I want to log, every 10 minutes, list of all the apps in windows that now running, the CPU usage, and memory usage.

I have many node.exe tasks, so I want to see the arguments of the task (for example: node c:\myscript.js

I tried: tasklist/? but didn't found anything related to cpu usage.

I tried: procexp/? but didn't found anyway to export the list to file (or show in console)

I tried: cprocess (NirSoft), it can dump to file, and show CPU, but it don't give the arguments of the exe that runned.

Any idea?

4 Answers 4


You can use the tool typeperf.

To list all processes:

typeperf "\Process(*)\% Processor Time" -sc 1

List all processes, take 5 samples at 10 second intervals:

typeperf "\Process(*)\% Processor Time" -si 10 -sc 5

If you want a specific process, node for example:

typeperf "\Process(node)\% Processor Time" -si 10 -sc 5

You also can dump it to a csv file and filter in a spreadsheet to remotely diagnose issues.

The following gives me 5 minutes (at 10 second intervals) of all processes. The data includes not just % Processor Time, but IO, memory, paging, etc.

typeperf -qx "\Process" > config.txt
typeperf -cf config.txt -o perf.csv -f CSV -y -si 10 -sc 60

More info: https://technet.microsoft.com/en-us/library/bb490960.aspx

  • 2
    Note: In order to use typeperf, you must either be a member of the local Performance Log Users group, or the command must be executed from an elevated command window.
    – Amit Naidu
    Apr 18, 2018 at 23:41

Without dependence on system localization:

typeperf "\238(*)\6" -sc 1

typeperf "\238(*)\6" -si 10 -sc 5

typeperf "\238(_Total)\6" -si 10 -sc 5

  • To continuously save CPU usage per process, one should use something like this: typeperf "\230(*)\6" -si 10 -o perf.csv -f CSV, where 230 is the "Process" counter. 238 is the "Processor" counter as a whole (the command from the answer will show CPU usage per core, without tasks).
    – Stan
    Apr 22, 2020 at 18:53

typeperf has two drawbacks:

  1. typeperf with arguments as english names won't work on non-english machines, and
  2. typeperf with arguments as numbers will break because those numbers vary by machine. (Source: https://stackoverflow.com/a/39650695)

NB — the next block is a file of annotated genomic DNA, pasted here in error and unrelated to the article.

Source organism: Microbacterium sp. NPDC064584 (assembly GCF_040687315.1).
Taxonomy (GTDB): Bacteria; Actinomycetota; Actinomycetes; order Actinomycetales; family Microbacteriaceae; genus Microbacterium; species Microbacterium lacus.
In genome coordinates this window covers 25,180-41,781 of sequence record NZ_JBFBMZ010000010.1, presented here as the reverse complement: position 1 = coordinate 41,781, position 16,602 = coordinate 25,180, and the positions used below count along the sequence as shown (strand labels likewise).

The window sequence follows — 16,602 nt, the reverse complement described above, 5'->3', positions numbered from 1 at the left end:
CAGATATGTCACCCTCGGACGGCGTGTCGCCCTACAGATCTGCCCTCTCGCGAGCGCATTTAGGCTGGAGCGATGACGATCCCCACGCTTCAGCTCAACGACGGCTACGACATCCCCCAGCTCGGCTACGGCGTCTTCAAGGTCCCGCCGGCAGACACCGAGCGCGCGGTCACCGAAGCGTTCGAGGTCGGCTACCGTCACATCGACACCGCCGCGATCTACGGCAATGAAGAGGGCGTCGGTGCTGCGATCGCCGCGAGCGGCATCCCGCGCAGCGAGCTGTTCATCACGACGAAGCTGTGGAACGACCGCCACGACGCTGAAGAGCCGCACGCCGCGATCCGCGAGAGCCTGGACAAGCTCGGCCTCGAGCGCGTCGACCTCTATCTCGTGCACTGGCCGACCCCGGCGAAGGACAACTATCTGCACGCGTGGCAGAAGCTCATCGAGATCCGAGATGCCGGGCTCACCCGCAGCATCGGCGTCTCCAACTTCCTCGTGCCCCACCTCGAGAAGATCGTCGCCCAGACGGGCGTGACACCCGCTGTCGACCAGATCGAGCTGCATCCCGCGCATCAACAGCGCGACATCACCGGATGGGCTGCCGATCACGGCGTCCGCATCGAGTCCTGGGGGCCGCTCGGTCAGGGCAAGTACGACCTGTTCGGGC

To avoid those drawbacks, you can use powershell's Get-WmiObject cmdlet. It uses different names compared to typeperf, but you can get the same information, as far as I can tell.

I think that running these commands in powershell will give you what you want:

echo 'Map of process ID to command line:'
Get-WmiObject -Query "Select * from Win32_Process" | Select-Object -Property ProcessId,ExecutablePath,CommandLine | ConvertTo-Csv -NoTypeInformation
echo 'Map of process ID to memory usage:'
Get-WmiObject -Query "Select * from Win32_PerfFormattedData_PerfProc_Process" | Select-Object -Property IDProcess,Name,PageFileBytes,PoolNonpagedBytes,PoolPagedBytes,PrivateBytes,VirtualBytes,WorkingSet | ConvertTo-Csv -NoTypeInformation
echo 'Map of process ID to CPU usage:'
Get-WmiObject -Query "Select * from Win32_PerfFormattedData_PerfProc_Process" | Select-Object -Property IDProcess,Name,PercentProcessorTime | ConvertTo-Csv -NoTypeInformation
echo 'Many people want to do some massaging of the "PercentProcessorTime" numbers above,'
echo 'because in their raw form those numbers (for a single process) can be over 100 percent.'
echo 'So divide all of the "PercentProcessorTime" numbers by this number:'
Get-WmiObject -Query "Select * from Win32_ComputerSystem" | Select-Object -Property NumberOfLogicalProcessors | ConvertTo-Csv -NoTypeInformation

If someone does not comfort with complicated PowerShell, I suggest gotop. It is a handy CLI tool helps you check resource usage in beautiful interface.

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